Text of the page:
There is a cycle of violence. People who believe they will be killed by the police, or even jailed for a long period, have little reason to peacefully cooperate. If they think they can get the upper hand, they will be violent. To date in 2016, 53 police have died in line of duty. Police too have reason to be on a hairspring trigger. They believe they should have a “monopoly on the use of force”.  Police and those they are trying to arrest are in a classic prisoner’s dilemma described by game theory, each fearing for their lives are in the equilibrium where it is better to be the one who shoots first rather than the one who is dead. Police know the vast majority of police who do fire first are cleared.

Philando Castile lost a game he probably didn’t realize he was playing. He never should have been shot. There probably was a better way to tell him his tail light was broken then pulling him over and killing him. There probably were better things for the St. Anthony Police to be doing, that would actually save rather than cost lives.



Contacts and Meetings: Location, Duration and Distance Traveled

Recently published:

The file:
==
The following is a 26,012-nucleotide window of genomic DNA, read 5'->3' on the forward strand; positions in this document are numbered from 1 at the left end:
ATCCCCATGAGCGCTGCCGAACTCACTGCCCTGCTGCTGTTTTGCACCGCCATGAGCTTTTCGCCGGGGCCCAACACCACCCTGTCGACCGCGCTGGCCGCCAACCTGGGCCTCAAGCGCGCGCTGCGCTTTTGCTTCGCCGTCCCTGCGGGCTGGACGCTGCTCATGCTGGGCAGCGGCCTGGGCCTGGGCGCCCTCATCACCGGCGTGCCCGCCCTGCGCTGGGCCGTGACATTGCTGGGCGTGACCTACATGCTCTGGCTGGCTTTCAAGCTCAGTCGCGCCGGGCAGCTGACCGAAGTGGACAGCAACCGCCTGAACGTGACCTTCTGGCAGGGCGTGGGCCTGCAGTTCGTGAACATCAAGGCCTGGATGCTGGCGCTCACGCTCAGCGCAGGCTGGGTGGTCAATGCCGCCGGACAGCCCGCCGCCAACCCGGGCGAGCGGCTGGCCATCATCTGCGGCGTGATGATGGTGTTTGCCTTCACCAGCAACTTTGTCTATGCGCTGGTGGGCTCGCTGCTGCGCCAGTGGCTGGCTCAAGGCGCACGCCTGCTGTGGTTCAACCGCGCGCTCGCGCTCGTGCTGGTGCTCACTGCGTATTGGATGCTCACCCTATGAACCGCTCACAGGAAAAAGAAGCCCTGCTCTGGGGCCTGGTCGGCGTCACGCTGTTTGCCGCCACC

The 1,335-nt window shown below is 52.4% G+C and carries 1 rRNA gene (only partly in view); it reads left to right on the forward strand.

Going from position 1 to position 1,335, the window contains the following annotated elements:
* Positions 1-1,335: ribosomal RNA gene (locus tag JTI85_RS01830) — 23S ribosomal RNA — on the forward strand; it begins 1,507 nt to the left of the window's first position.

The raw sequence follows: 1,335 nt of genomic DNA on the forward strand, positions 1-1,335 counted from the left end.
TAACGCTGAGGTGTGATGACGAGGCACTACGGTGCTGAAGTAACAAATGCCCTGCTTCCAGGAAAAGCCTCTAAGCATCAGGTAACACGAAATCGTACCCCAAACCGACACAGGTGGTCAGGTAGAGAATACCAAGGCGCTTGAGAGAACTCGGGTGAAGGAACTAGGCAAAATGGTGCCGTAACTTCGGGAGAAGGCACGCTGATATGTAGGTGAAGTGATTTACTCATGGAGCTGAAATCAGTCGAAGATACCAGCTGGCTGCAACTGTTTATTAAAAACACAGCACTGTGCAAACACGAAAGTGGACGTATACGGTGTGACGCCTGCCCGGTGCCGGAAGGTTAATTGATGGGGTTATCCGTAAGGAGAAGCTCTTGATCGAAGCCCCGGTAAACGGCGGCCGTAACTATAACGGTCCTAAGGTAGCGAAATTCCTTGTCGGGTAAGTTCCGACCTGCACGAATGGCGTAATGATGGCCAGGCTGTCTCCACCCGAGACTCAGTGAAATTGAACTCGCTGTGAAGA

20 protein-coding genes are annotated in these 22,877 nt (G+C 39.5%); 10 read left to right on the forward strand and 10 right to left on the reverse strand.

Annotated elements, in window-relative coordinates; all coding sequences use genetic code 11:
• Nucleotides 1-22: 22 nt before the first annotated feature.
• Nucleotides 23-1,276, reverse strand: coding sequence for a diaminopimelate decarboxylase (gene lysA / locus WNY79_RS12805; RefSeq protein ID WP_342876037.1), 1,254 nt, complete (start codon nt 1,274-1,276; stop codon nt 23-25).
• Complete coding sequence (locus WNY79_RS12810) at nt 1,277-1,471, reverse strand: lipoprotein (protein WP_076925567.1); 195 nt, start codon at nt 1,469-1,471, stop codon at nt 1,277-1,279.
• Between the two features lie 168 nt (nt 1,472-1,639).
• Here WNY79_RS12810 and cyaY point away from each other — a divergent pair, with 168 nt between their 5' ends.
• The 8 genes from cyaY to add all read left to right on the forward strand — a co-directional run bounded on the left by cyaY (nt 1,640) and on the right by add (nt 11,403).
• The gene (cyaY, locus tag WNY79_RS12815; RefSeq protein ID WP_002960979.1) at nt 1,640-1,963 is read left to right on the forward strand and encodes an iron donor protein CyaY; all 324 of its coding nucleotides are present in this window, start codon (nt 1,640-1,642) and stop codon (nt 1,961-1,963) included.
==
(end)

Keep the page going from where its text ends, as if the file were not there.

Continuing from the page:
• We study attributes that affect location, duration and travel for social activities.
• We find network variables influence meeting location, duration and distance.
• Meeting durations with the close contacts are on average almost 45 minutes longer.
• Respondents travel average 1.5 miles further for meetings with close contacts.
• Individuals are willing to travel longer for longer duration meetings.


The study of travel for social activities presents layered challenges because of the temporal and spatial flexibility with which such activities can be undertaken and the changing set of decision makers involved in each activity episode. This paper seeks to answer a set of questions based on empirical data about how relationship, social network variables, purpose, personal and household constraints, location attributes, and interdependence between meeting duration, distance, and other meetings provide some structure to the observed social activity location and duration decisions. In particular, we investigate what attributes determine whether a meeting takes place in or out of home, and what explains the distance travelled and the duration of meetings. Empirically we show that in-home meetings tend to occur most often with close contacts and less often with distant contacts. When looking at duration and distance travelled, we find that relationship related variables have some of the largest impacts on the distance travelled and the duration of meetings as compared to other variables. We find that meeting durations with close contacts are on average almost 45 min longer, and that respondents are willing to hold these meetings about 1.5 miles (2.4 km) further away from their residences than they would with non-close contacts. Overall the paper illustrates that relationship type, as well as other meeting specific and demographic variables are important in explaining the location, duration and distance travelled for social meetings.